A university has won a High Court battle over a council’s refusal to grant an application for a certificate of lawful use for a hall of residence for students and conference delegates.
In University of Leicester v Secretary of State for Communities and Local Government & Anor  EWHC 476 (Admin) the University of Leicester challenged the decision of a planning inspector in September last year to dismiss its appeal.
Oadby & Wigston Borough Council had previously refused to grant the university’s application for a certificate of lawful use for John Foster Hall.
The council concluded in August 2014 that “on the evidence submitted by the Applicant, or otherwise available to the Council, the premises has not been used continuously for a mixed halls of residence and conference use for a period of ten or more years nor is it expressly permitted through previous planning permissions relating to the site."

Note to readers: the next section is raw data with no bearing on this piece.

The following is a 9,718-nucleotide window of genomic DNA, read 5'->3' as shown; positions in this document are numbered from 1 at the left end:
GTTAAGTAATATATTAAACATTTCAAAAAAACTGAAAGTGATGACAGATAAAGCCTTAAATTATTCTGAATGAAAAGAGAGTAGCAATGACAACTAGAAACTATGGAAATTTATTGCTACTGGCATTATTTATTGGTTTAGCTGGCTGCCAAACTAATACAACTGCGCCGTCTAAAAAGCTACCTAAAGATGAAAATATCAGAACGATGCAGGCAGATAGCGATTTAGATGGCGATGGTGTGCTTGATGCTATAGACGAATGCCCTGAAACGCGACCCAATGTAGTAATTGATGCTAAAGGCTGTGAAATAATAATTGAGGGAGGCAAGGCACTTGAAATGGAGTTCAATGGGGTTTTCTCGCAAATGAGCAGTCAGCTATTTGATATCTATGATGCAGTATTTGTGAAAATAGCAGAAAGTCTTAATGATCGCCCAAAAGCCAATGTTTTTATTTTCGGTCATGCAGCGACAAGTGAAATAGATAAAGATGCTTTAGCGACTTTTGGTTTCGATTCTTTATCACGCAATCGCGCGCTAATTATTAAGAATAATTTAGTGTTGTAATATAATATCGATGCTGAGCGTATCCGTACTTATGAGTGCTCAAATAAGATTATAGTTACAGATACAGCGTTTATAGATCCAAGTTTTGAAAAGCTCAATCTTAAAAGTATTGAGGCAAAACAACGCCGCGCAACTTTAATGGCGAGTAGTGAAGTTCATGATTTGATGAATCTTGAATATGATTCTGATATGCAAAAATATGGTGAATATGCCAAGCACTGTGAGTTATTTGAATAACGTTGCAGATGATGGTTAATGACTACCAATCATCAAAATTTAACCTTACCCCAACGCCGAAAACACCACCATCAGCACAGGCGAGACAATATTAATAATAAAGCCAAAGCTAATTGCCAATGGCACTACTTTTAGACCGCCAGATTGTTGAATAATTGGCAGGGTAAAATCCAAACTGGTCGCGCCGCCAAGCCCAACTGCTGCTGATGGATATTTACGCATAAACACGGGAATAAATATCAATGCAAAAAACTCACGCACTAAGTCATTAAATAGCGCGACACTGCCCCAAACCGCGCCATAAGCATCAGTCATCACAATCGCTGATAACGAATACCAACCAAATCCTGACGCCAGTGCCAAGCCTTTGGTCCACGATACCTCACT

The university challenged the inspector’s decision through an application under s. 288 of the Town and Country Planning Act 1990.
It argued that the inspector erred in law in refusing the certificate and should have found that the university was entitled to one on the ground either (i) that the use in respect of which the certificate was sought was permitted by a 2004 planning permission and/or a 2005 planning permission (Ground 1); or by reason of the application of s.75(3) of the TCPA 1990 (Ground 2).
The university alternatively argued that the inspector erred in law in dealing with the university's submissions in relation to ancillary use (Ground 3).
Mr Justice Supperstone found that Ground 1 had been made out, but not Grounds 2 and 3. “Accordingly the inspector was wrong to refuse the [certificate of lawful use]. The University's appeal should have been allowed, and the [certificate of lawful use] granted because that is what the 2004 and 2005 permissions on their correct construction permit.”